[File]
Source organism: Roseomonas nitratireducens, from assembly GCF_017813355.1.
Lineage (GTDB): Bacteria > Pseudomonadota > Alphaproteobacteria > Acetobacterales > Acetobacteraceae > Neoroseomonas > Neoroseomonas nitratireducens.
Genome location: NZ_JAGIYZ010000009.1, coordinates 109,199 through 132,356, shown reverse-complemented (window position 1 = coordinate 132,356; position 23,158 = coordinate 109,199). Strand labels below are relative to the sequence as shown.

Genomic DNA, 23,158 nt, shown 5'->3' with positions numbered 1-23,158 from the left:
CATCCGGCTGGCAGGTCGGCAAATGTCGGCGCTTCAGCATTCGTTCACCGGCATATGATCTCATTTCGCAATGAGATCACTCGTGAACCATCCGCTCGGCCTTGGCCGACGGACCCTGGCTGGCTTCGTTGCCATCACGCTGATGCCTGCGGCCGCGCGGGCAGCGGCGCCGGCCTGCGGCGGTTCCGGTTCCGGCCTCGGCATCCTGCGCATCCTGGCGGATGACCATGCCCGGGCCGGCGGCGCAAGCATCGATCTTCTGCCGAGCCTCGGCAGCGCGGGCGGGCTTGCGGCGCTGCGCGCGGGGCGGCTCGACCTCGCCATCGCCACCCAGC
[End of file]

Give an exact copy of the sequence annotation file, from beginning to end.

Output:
Source organism: Roseomonas nitratireducens, from assembly GCF_017813355.1.
Lineage (GTDB): Bacteria > Pseudomonadota > Alphaproteobacteria > Acetobacterales > Acetobacteraceae > Neoroseomonas > Neoroseomonas nitratireducens.
Genome location: NZ_JAGIYZ010000009.1, coordinates 109,199 through 132,356, shown reverse-complemented (window position 1 = coordinate 132,356; position 23,158 = coordinate 109,199). Strand labels below are relative to the sequence as shown.

Genomic DNA, 23,158 nt, shown 5'->3' with positions numbered 1-23,158 from the left:
CATCCGGCTGGCAGGTCGGCAAATGTCGGCGCTTCAGCATTCGTTCACCGGCATATGATCTCATTTCGCAATGAGATCACTCGTGAACCATCCGCTCGGCCTTGGCCGACGGACCCTGGCTGGCTTCGTTGCCATCACGCTGATGCCTGCGGCCGCGCGGGCAGCGGCGCCGGCCTGCGGCGGTTCCGGTTCCGGCCTCGGCATCCTGCGCATCCTGGCGGATGACCATGCCCGGGCCGGCGGCGCAAGCATCGATCTTCTGCCGAGCCTCGGCAGCGCGGGCGGGCTTGCGGCGCTGCGCGCGGGGCGGCTCGACCTCGCCATCGCCACCCAGC